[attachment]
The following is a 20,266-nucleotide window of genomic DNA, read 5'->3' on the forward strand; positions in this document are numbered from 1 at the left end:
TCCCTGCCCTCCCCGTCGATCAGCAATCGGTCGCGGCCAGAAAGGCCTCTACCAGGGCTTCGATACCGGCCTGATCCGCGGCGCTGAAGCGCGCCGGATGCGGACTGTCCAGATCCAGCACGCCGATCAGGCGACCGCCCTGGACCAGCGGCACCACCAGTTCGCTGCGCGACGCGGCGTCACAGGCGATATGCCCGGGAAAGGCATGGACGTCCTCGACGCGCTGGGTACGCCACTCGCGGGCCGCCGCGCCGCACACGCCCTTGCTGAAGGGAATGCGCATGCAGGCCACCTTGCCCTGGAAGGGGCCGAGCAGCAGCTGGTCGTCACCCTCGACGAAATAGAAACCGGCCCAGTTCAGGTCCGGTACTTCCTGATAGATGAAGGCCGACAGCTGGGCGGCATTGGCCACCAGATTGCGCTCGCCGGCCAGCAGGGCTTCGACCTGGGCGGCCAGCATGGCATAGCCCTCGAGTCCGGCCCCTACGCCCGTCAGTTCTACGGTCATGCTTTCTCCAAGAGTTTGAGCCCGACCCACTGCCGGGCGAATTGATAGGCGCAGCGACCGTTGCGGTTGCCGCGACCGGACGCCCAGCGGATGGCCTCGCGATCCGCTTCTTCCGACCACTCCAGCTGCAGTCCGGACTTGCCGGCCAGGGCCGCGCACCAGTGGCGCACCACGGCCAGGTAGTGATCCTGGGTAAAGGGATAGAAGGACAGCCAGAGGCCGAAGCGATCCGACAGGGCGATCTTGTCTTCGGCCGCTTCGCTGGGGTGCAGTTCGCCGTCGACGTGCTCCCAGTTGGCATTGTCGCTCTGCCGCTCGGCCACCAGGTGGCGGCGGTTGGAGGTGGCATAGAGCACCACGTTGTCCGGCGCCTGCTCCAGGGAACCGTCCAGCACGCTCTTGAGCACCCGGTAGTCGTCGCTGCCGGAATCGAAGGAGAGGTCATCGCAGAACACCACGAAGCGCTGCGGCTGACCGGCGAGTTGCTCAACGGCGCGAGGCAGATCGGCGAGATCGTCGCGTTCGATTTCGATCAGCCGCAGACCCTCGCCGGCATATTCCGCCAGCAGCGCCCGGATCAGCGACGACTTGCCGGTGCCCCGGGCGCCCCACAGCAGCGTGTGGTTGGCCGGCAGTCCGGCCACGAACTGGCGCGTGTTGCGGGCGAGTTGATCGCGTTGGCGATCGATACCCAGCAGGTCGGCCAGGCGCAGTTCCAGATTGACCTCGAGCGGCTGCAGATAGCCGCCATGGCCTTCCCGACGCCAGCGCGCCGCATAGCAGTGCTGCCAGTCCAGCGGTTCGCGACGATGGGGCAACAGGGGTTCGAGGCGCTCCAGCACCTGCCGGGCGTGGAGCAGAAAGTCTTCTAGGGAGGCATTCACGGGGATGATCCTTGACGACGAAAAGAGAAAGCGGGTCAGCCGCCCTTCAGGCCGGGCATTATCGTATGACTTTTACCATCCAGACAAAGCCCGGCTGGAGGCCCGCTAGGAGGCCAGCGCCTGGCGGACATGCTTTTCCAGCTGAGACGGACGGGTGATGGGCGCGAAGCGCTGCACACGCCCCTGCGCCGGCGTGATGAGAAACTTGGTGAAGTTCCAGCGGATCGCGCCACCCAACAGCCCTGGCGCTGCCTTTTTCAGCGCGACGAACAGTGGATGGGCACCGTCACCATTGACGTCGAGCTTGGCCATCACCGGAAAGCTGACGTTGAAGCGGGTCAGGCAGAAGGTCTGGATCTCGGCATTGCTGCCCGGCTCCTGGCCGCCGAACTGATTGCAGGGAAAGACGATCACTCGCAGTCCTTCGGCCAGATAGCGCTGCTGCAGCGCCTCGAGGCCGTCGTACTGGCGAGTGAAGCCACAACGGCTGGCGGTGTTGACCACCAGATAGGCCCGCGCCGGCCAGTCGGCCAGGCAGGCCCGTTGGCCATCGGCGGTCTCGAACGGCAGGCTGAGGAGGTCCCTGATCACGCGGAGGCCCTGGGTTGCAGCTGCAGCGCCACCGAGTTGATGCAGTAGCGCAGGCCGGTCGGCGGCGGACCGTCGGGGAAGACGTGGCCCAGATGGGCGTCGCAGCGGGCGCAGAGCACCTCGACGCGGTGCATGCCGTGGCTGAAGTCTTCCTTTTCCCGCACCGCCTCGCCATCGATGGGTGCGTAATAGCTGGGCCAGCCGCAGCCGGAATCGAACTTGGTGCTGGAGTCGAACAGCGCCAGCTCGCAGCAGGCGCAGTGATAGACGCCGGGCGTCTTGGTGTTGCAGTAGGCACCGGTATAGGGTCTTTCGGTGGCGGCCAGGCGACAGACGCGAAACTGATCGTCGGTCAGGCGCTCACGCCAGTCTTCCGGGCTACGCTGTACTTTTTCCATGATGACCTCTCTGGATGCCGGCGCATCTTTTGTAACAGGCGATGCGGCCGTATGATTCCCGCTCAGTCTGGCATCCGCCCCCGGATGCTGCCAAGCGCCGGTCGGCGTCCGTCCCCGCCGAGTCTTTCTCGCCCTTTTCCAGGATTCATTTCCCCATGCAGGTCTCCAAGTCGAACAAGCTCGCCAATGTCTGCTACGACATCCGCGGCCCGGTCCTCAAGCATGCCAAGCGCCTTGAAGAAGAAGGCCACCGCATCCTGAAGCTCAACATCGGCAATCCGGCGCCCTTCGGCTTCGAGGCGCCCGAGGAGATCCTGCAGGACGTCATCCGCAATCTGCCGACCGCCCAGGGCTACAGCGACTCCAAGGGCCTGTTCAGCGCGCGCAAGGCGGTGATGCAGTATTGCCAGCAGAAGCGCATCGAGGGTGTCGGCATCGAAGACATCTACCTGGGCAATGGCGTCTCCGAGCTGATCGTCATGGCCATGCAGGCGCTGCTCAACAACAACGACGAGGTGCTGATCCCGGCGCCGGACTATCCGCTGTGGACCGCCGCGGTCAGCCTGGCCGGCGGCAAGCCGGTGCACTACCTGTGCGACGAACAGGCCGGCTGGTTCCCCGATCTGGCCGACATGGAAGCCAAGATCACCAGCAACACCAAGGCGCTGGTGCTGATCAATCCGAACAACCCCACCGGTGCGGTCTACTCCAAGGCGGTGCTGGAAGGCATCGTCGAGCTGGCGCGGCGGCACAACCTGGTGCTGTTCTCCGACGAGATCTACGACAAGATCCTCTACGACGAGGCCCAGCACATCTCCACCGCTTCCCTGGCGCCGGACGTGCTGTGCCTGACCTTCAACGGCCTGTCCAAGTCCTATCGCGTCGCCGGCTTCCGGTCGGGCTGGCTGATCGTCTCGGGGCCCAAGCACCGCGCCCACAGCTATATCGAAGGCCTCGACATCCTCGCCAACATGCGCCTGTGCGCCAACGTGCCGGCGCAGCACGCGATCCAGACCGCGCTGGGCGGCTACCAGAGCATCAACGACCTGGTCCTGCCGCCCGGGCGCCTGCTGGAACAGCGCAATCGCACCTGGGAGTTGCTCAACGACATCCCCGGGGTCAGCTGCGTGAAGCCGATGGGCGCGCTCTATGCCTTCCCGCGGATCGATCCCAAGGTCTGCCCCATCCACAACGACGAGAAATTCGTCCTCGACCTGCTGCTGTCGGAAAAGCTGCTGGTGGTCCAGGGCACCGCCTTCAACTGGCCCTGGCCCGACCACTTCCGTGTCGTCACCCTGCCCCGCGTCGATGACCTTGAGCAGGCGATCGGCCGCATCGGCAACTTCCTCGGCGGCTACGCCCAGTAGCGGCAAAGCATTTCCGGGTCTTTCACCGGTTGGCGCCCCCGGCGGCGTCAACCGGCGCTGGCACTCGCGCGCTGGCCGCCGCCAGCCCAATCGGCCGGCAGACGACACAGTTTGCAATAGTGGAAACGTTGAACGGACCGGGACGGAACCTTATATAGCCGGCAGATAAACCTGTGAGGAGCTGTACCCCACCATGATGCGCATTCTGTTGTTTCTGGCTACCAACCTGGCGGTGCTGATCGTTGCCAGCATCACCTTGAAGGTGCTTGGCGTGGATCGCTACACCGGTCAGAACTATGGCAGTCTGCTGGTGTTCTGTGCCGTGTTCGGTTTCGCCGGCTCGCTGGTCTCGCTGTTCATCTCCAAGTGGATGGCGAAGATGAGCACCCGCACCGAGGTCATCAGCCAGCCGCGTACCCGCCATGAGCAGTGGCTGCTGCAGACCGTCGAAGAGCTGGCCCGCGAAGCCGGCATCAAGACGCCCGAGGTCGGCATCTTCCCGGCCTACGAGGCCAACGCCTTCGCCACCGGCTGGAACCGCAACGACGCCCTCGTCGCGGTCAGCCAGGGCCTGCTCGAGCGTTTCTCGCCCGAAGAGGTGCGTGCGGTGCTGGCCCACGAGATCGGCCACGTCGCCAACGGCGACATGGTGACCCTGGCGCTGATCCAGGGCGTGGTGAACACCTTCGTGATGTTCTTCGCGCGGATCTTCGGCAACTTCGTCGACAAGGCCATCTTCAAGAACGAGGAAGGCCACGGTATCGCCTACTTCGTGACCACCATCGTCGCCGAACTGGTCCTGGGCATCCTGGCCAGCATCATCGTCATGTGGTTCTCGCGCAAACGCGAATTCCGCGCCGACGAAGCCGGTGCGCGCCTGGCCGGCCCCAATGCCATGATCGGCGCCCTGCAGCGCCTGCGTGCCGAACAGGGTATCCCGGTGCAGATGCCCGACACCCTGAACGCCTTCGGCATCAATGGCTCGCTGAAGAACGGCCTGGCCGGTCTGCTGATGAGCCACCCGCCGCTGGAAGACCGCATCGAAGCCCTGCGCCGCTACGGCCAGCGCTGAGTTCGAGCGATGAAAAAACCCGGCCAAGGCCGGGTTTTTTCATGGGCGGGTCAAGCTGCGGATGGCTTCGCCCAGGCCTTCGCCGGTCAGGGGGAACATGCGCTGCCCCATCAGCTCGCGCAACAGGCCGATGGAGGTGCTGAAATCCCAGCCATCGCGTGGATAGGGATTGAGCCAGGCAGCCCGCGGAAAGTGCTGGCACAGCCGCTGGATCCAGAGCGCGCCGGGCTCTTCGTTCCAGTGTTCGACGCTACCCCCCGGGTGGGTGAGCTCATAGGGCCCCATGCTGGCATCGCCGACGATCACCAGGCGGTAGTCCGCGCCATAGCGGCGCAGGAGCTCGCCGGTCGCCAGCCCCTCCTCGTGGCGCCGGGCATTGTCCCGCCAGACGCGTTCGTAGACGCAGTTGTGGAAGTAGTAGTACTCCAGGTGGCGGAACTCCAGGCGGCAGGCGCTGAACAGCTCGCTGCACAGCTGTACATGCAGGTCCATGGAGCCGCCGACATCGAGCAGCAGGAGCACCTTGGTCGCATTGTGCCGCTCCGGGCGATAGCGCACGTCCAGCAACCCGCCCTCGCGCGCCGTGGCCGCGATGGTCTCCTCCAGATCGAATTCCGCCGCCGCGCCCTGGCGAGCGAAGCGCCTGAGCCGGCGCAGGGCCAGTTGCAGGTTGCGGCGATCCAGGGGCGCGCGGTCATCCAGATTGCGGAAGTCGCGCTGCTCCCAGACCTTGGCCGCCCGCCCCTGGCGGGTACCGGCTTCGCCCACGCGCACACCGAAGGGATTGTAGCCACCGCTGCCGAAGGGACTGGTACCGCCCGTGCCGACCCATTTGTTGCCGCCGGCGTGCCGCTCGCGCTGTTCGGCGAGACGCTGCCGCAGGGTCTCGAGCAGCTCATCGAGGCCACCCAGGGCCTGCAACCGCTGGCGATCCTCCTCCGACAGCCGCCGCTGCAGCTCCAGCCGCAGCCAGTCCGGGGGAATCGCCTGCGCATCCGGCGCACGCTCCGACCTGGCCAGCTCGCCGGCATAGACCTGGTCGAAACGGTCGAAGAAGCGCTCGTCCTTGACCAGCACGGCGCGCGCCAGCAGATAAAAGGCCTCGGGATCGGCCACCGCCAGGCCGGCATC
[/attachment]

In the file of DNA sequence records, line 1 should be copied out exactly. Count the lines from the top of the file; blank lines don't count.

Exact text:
The following is a 20,266-nucleotide window of genomic DNA, read 5'->3' on the forward strand; positions in this document are numbered from 1 at the left end: